The Bernsteins dispensed with the old to make way for the new: “The prevailing theory is that eukaryotes developed the ability for meiosis and sexual reproduction from their ability to reproduce through mitosis and not from their early ancestor’s ability to reproduce through transformation.”  In with the new: “Our proposal, that the sexual process of meiosis in eukaryotes arose from the sexual process of transformation in their bacterial ancestors, is a new and fundamentally different perspective that will likely generate controversy,” they predicted.  Their proposal has advantages: “If it is assumed that meiosis arose only after mitosis was established, there would have been an extended period (while mitosis was evolving) when there was no meiosis, and therefore no sex, in eukaryotes,” they explained.  “This assumption appears to be contradicted by evidence that the basic machinery for meiosis was present very early in eukaryote evolution.”  So assuming meiosis “arose” earlier, and was already there, the origin of sex follows.  This is a displacement explanation.  Meiosis did not have to evolve in eukaryotes: it was already there.  Adding a little stress pushed the evolution of sex: “A key argument in their hypothesis is that in both prokaryotes and simple eukaryotes, sexual cycles are induced by stressful conditions,” they continued.  “Thus, the recombinational repair promoted by transformation and meiosis is part of a survival strategy in response to stress.”  Stress is the mother of invention – in this case, sex.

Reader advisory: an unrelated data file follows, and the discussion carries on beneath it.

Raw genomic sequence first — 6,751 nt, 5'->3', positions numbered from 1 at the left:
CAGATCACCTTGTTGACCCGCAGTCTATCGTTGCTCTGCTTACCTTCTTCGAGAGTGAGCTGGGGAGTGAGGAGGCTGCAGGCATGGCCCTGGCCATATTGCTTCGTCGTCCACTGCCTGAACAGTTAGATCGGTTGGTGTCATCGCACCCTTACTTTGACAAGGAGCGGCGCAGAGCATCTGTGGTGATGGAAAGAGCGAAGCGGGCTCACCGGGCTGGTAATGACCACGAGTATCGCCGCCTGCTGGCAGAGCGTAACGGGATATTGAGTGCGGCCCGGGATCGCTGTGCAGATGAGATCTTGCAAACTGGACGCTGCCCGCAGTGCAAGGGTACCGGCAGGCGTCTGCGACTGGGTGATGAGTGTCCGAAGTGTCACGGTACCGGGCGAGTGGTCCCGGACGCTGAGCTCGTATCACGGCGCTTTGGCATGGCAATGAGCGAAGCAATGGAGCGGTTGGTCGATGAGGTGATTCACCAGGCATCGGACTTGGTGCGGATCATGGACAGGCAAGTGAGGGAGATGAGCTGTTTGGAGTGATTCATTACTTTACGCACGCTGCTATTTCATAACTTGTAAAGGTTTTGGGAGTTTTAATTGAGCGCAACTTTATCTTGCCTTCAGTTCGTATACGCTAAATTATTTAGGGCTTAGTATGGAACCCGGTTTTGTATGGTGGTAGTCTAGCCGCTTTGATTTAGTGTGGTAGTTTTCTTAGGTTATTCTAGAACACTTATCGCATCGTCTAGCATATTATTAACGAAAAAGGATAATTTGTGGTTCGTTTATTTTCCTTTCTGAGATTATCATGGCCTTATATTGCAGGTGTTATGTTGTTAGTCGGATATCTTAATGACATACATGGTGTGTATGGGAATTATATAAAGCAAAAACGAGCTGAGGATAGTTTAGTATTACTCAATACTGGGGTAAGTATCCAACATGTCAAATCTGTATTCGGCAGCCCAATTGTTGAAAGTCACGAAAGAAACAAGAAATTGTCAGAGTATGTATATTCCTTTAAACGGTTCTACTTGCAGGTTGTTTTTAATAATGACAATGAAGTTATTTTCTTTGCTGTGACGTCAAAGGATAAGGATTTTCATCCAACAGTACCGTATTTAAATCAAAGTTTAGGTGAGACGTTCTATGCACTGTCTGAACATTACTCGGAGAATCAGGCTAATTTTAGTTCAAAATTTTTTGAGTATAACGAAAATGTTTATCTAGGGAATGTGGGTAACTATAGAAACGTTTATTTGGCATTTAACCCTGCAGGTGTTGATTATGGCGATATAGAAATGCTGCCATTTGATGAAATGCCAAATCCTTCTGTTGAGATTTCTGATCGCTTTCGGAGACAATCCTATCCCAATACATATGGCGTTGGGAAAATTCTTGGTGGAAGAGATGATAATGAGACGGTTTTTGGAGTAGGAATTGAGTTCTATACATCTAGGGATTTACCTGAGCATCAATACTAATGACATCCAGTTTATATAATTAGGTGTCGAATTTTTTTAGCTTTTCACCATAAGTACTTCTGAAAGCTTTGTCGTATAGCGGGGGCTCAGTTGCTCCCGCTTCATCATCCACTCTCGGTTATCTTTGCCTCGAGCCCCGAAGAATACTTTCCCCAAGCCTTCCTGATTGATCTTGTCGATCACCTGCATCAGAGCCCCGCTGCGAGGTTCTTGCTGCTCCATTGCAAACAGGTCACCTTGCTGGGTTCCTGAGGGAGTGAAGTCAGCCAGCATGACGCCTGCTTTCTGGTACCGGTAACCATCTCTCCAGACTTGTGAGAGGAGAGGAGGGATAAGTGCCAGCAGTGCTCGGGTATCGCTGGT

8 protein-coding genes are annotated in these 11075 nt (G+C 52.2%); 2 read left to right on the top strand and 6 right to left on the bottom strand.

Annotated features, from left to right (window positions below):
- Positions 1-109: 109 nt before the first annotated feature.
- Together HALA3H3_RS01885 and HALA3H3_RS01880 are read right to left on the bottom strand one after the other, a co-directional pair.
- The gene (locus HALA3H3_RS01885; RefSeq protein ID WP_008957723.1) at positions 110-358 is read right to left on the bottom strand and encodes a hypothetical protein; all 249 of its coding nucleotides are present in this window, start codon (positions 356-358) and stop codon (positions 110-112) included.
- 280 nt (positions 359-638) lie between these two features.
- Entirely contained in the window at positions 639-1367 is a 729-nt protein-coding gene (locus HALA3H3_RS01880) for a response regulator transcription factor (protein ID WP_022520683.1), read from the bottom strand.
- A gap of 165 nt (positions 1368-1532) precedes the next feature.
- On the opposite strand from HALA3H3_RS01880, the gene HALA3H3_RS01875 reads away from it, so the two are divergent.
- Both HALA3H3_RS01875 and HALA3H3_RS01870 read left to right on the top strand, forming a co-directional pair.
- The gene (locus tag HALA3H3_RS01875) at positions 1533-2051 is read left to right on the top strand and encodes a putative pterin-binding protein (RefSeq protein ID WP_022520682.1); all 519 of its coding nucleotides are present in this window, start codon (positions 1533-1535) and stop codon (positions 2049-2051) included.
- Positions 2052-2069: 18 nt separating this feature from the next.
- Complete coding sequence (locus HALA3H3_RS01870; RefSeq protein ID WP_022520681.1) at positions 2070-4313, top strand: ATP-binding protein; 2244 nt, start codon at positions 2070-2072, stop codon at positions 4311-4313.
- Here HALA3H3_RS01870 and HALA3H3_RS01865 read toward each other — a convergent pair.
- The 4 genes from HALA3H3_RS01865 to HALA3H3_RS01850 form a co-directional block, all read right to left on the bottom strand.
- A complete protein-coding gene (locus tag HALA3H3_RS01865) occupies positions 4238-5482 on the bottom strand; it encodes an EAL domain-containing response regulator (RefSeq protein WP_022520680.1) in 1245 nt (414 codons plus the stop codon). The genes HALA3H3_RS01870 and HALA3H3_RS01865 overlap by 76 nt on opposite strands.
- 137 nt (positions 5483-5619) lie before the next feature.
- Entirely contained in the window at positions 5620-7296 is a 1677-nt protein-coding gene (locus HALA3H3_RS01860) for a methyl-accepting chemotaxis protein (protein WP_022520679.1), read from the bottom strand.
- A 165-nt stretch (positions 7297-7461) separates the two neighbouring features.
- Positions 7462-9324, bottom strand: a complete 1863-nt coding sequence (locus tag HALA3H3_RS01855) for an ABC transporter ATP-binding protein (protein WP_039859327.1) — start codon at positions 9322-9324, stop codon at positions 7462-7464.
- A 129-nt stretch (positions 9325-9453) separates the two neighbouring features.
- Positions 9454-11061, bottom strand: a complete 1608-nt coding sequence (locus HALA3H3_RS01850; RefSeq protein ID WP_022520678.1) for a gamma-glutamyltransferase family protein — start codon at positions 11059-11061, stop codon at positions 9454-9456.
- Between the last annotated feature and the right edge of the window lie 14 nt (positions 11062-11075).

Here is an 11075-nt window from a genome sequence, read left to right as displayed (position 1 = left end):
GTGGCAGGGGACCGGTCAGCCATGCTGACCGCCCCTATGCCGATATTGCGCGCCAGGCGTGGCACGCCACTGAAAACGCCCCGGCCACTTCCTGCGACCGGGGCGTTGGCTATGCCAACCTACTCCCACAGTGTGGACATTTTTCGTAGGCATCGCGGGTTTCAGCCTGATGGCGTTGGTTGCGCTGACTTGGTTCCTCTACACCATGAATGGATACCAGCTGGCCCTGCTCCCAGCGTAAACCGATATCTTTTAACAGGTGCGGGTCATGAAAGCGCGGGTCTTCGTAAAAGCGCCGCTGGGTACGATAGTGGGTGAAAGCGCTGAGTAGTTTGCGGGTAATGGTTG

In passing, they shared some interesting information about DNA repair: “the average human cell incurs about 10,000 DNA damages per day, of which 50 are double-strand breaks.”  It’s a wonder cancer is not more prevalent.  The reactive oxygen molecules produced from food you eat are responsible for many of these breaks.  “Thus, efficient DNA recombinational repair is an adaptation for cell survival and for producing new offspring, in higher organisms, through meiosis,” the article concluded.  Sex is not about love; it’s about avoiding DNA damage.  How the vast majority of organisms (microbes) got by without it from the beginning of life till now is not quite clear.